If I am searching around on a message board and find that Joe Banks is a distant relative, I will create a new document in MS Word and title it "Correspondence with Joe Banks". On the footer of the first page I'll type a little description of Joe, such as "Joe is a descendent of Martha White from Oslo, Norway and lives in Fargo, North Dakota." This lets me remember how I'm connected with Joe. (Note: you can make the first page header/footer not appear on subsequent pages by selecting Page Setup --> Layout, and then selecting the "Different first page" button under "Headers and Footers".

Now I will look on that message board for any other posts by Joe Banks that have information I am interested in and paste them into the document (make sure you note when they were posted). Then I'll send Joe a note (include that in the document too) and we'll start corresponding. Each time I send him a note or receive one from him, I'll paste it into the file, and then I can always go back and find what Joe said.

Now about following up on leads from your correspondence: As you read emails, you will notice things you need to do. All you have to do is highlight the word or phrase that gave you the new lead and select Insert --> Comment. This will highlight the words in a red box and put a little dialogue bubble next to it. Just type what you need to do to follow up on the lead. Now, when you open the document, you can see all the new leads that have been generated. When you do one, you can delete the comment, and if you like, include your finds as a footnote. Just select Insert --> Reference --> Footnote and you can have annotated correspondence. This is great stuff for when you are writing a family history.

You can store these correspondence files in the "Reference" folder on your computer. (See my previous post for information on organizing your digital files)

Protect Your Files

Just a quick note: I have learned through sad experience that I can expect to lose all of my files at least once a year. It WILL happen to you too. Don't be optimistic, be smart. Backup all of your files.

I like to keep my family history on a Flashdrive. So far I haven't used up the 2 gigs of space. This allows me to take it anywhere I want.

The bad news is that a flashdrive is very easy to lose. So I also keep a copy of my family history folder on my computer. Once a week I delete the old one on the hard drive and transfer a new copy from my flashdrive, so I would lose a week's work at most if I lost my flashdrive.

I also recently purchased a portable hard drive for about $90. It is about the size of a hardback novel and holds 250 gigs of files. Every few weeks I'll copy my family history folder there as well, in case my computer crashes.

This may sound a little neurotic, but it will save your bacon. At least have two copies of the folder. Just remember to not start doing research in your backup folder, since then you'll have two different versions of your work.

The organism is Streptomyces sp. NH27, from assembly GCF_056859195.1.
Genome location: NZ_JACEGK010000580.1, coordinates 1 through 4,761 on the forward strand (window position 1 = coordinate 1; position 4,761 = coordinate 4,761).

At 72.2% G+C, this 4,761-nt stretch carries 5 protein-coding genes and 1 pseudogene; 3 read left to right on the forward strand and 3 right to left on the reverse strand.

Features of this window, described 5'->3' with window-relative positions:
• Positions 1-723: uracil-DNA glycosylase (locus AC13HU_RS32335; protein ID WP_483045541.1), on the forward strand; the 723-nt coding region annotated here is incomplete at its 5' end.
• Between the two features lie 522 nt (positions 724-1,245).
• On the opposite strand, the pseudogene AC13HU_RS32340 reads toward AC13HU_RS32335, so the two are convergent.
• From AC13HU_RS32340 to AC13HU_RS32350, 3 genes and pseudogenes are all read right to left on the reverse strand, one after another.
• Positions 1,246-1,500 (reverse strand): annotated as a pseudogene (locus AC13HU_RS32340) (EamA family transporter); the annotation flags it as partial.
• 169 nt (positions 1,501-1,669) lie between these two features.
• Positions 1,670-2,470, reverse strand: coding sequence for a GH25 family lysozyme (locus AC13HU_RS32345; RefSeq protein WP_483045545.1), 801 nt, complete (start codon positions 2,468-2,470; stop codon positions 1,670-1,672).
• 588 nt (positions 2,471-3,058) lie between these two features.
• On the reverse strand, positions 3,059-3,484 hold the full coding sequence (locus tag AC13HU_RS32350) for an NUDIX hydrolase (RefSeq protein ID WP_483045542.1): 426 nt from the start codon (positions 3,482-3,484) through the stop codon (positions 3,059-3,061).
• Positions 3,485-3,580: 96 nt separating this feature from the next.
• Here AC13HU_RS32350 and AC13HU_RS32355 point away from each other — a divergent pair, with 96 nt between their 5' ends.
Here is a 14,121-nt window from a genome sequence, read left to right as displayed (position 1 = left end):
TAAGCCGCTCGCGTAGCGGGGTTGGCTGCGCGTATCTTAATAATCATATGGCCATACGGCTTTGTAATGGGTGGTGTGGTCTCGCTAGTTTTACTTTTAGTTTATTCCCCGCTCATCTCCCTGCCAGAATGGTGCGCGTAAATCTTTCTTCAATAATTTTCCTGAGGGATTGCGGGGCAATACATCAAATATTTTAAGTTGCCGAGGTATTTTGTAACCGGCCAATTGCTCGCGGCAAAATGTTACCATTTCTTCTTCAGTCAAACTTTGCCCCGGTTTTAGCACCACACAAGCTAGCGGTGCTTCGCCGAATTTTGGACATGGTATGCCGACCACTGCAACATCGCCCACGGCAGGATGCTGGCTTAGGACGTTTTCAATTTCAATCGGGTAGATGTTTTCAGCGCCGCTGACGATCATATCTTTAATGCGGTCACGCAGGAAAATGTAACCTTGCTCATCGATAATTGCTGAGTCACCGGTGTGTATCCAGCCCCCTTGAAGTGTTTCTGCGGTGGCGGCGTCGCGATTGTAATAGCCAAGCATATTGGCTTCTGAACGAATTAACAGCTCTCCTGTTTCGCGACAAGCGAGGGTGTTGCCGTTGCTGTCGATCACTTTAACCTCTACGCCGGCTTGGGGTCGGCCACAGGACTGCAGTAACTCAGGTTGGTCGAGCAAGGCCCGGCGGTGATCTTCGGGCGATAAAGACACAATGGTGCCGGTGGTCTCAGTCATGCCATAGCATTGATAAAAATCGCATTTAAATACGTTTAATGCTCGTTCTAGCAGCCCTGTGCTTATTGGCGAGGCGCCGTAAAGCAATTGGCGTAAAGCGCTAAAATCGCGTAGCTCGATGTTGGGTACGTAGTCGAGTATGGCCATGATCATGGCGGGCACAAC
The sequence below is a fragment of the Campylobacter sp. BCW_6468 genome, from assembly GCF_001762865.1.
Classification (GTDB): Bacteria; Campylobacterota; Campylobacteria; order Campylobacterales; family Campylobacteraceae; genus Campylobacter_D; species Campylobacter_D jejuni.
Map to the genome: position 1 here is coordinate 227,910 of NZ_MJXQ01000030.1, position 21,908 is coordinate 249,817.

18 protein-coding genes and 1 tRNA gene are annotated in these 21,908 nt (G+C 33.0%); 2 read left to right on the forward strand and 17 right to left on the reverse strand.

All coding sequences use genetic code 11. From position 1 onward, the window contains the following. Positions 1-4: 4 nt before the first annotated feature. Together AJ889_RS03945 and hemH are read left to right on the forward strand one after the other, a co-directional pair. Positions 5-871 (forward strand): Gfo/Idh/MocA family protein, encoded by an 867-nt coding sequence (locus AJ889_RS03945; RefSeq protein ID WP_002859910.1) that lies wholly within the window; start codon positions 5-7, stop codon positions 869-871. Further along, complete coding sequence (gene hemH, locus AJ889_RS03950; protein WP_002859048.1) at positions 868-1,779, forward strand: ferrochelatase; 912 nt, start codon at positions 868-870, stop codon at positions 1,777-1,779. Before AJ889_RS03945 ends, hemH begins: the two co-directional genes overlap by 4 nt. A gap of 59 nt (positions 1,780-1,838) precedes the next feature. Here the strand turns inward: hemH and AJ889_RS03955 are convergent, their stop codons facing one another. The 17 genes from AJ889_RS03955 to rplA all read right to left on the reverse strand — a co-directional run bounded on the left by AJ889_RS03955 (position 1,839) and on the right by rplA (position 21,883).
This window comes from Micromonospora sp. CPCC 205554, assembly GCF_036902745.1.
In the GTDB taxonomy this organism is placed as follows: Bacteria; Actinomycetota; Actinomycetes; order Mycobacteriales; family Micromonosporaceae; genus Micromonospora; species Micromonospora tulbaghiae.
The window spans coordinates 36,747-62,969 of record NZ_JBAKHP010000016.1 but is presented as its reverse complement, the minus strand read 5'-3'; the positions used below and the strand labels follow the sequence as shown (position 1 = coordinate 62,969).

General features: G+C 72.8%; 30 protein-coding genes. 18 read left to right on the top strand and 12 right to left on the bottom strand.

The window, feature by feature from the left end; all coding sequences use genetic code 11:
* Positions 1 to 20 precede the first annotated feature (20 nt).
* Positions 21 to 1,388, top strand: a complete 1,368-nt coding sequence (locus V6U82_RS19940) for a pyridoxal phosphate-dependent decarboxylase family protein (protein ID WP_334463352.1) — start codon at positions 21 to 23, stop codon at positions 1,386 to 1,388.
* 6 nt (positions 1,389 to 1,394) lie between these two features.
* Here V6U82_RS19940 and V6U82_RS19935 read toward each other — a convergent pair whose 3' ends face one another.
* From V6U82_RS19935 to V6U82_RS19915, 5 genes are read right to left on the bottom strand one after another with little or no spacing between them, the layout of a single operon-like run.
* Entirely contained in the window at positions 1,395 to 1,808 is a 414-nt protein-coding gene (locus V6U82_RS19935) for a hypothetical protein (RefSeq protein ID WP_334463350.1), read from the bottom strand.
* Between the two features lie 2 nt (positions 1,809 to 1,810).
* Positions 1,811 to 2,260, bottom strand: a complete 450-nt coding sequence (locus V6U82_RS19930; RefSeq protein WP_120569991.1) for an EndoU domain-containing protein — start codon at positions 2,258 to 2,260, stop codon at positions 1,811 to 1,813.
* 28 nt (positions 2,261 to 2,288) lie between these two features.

Organize Your Digital Files

Once you have started your family history you will quickly find that it is hard to stay organized. And this isn't just a mental annoyance -- it becomes very difficult to work when your files are scattered around everywhere. It's hard to remember what to do next and where to find what you have. You may also try to make some meticulous system for organizing everything, and then spend most of your time organizing instead of researching! What to do?

Here is a simple method I use to organize all of my digital files (more on paper files later). In short, I want to organize all my documents by the family they pertain to, and anything I find out about a locality should be collected in one place, too. I also want to keep correspondence and gedcoms from other people stored somewhere.

1) Go wherever on your computer you want to store everything. Create a "Family History" folder. Put your main database file here (If you use Personal Ancestral File, it would be your .paf file, for example).

2) Inside that folder, create three more folders: "People", "Places" and "References". I'll go into each of these in detail.

  • PEOPLE -- This is where you store all the documents you find on your families. Make a folder for each surname you are working on. Inside that folder, store anything you find for that surname (census images, pictures, copies of documents, etc).
  • PLACES -- As you do research, you will learn about the places they lived. Make a folder for each locality you are researching in, and keep documents such as maps, local histories, websites, library catalog entries and pictures of places here.
You will want to name the folders in a Country, State, County, City format, like this:

Norway, Buskerud
Norway, Buskerud, Aadalen
Norway, Hedmark, Ringsaker
Wisconsin, La Crosse
Wisconsin, La Crosse, Holmen

That way, when you arrange the folders alphabetically, they will be automatically sorted for you. Note that I created a folder just for the country or State, another just for the County and additional ones for townships and cities.

  • REFERENCES -- This folder is where you store gedcoms and other random things like blank census forms, etc. You can organize it however you like, but I should mention that it's good to be very descriptive in titling gedcoms and other things. If you receive a file from Joe Banks and just call it "Banks.ged", you'll forget what it's for. If you call it "Eli Whitney family received from Joe Banks on 5 Nov 2007.ged", well that tells you just about everything.
That's about it. Hope this is useful. Please leave feedback about how this works for you, and any adjustments you like to make.